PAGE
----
Areas 3 and 4
The most recent archaeological investigations at Capernaum focused on the area of the village situated to the east of the large gravel-surfaced road. This is where a portion of the village from the Byzantine and Arab eras developed, in the period from the fourth to the 13th/14th centuries.
A series of small secondary roads wound between the houses in an east-west direction.
Five larger residential nuclei (L222, L359, L330, L281, L241) overlooking these roads were built using sound construction techniques, evidence of the socio-economic well-being and the high quality of life enjoyed by inhabitants during the Byzantine era.
A number of businesses occupying one or two rooms were located along the street.
A large compound was made up by two very large family houses to the south and east (L222-L359) having numerous rooms and courtyards. The entrance was located in a shared hallway which led to a large open space facing onto the main street. The two houses each had a main room whose ceiling was supported by pillars, with the other rooms leading off from this. This large room was the heart of the house, in which most of the household activities were carried out and where the bread oven was located. Stone steps rose along the walls leading to the tile-covered roofs, the terraces and the second floor of the house. In a rectangular room one can still see the central column of more than two meters in height made up of four column drums. Typical small windows arranged in series opened onto the courtyards and between the rooms of the same house.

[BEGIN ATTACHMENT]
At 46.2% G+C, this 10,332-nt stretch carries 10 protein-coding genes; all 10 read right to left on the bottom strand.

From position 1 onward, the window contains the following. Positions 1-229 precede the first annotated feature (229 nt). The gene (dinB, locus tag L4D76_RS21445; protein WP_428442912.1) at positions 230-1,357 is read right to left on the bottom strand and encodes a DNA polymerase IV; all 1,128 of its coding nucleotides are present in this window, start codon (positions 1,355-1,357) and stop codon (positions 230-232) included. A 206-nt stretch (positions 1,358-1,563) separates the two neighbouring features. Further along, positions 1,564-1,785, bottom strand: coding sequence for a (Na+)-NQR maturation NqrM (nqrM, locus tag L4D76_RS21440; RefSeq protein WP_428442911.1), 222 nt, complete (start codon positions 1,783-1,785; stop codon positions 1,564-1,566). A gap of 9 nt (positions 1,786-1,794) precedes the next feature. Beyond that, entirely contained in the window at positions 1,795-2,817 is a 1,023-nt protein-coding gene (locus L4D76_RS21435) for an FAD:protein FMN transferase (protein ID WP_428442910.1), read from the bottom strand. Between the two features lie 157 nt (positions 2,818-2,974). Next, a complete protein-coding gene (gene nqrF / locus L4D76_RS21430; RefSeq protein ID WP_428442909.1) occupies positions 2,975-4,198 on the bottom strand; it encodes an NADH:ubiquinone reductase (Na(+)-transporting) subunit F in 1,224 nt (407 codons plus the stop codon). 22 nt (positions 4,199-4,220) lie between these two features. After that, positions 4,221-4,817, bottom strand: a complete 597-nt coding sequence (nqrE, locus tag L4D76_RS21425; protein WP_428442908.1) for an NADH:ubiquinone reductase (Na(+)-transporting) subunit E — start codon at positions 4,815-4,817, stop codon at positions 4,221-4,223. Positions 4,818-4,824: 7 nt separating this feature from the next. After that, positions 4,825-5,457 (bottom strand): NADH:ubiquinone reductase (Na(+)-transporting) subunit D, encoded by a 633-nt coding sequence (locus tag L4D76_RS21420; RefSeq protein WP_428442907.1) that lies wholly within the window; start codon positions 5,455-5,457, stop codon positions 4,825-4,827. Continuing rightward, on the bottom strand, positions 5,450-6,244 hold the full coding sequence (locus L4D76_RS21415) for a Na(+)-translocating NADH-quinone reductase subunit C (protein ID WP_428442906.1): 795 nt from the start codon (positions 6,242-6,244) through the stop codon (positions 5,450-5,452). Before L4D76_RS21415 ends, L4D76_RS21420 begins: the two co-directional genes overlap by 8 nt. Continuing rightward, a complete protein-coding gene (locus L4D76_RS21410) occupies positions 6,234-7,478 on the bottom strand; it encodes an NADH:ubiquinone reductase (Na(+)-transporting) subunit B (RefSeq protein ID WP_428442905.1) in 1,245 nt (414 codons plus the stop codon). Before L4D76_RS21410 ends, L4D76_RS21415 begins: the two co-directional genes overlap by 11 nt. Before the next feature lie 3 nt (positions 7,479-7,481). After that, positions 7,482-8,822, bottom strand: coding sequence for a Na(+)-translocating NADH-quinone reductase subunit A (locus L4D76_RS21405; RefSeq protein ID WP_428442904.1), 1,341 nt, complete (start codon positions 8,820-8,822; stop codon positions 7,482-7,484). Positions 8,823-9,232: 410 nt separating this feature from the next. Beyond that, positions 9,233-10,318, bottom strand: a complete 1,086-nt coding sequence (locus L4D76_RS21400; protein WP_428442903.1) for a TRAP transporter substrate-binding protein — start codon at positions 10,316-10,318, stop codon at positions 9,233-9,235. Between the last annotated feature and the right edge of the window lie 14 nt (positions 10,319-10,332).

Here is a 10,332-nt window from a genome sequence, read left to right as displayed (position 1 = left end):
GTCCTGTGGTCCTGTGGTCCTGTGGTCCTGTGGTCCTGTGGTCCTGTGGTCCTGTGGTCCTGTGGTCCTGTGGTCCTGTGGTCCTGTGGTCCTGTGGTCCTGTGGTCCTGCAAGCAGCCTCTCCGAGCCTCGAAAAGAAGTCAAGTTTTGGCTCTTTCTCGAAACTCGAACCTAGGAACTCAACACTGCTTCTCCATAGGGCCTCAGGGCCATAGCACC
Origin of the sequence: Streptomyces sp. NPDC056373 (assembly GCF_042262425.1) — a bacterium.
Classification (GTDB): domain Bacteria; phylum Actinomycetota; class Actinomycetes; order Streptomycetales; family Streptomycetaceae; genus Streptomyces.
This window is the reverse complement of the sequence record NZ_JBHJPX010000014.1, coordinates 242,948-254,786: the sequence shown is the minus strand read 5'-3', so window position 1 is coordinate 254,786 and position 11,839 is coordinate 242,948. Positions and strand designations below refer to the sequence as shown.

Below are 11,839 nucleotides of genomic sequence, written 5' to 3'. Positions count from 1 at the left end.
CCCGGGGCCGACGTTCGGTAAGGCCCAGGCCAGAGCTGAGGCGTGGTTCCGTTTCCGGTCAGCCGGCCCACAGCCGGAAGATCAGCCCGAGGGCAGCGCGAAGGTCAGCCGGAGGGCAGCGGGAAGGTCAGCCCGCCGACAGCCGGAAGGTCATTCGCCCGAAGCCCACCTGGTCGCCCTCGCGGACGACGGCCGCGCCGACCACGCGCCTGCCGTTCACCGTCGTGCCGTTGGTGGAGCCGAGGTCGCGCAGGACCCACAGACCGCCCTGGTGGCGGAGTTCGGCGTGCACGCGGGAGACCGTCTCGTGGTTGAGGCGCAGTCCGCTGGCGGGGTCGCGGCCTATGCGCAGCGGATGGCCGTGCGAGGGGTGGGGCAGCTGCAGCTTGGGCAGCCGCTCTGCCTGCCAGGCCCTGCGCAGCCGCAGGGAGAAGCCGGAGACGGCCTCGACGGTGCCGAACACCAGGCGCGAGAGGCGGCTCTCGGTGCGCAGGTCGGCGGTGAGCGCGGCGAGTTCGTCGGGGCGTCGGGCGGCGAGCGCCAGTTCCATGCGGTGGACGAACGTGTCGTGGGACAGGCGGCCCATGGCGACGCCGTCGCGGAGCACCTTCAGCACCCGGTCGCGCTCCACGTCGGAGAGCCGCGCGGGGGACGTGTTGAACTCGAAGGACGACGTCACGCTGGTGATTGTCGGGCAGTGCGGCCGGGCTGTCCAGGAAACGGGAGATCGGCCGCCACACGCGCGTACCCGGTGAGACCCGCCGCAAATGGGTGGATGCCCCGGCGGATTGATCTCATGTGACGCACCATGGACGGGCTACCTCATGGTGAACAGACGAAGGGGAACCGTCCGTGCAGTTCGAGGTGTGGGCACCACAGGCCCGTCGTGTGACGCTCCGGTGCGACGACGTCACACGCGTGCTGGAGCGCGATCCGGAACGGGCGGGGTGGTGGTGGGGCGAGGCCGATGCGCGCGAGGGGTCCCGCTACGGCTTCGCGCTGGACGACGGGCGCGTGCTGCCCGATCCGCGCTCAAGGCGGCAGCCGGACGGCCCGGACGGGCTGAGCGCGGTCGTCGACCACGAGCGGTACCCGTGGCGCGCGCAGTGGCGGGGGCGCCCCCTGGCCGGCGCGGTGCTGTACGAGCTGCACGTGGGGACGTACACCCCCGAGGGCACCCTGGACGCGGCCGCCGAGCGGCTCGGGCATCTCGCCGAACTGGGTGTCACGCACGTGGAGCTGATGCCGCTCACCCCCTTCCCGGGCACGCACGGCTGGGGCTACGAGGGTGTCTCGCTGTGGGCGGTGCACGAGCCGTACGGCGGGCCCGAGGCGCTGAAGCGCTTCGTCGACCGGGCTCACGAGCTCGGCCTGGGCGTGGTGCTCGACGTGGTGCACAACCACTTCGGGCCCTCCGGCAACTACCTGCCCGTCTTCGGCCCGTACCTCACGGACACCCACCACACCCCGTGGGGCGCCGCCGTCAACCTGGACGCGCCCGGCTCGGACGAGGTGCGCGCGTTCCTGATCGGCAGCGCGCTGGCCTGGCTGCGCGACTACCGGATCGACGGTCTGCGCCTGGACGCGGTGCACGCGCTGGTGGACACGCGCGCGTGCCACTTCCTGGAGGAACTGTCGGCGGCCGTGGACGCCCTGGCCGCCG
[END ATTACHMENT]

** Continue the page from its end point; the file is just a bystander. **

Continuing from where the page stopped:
Not far from the public road, and connected via a private door to the family house to the east, a large installation for producing olive oil was put into operation during the Byzantine era (L270). Once the sacks of olives had been hauled to the site and packed into the appropriate compartments, the workers would begin the crushing process making use of the two grindstones that were perhaps put in motion through animal traction. The resulting olive mark (pulpy residue) was than squeezed in the olive press, with the oil dripping into two bowls.
With the passage of time the residential area was modified: rooms of the houses were rearranged, doors were blocked off, spaces were reassigned to different residential units, and new entryways were opened onto the roads.
During the Arab era a series of new structures, which to a certain extent copied and reutilized older ones, was built in the area near the lake, but these were permanently abandoned around the 13th century.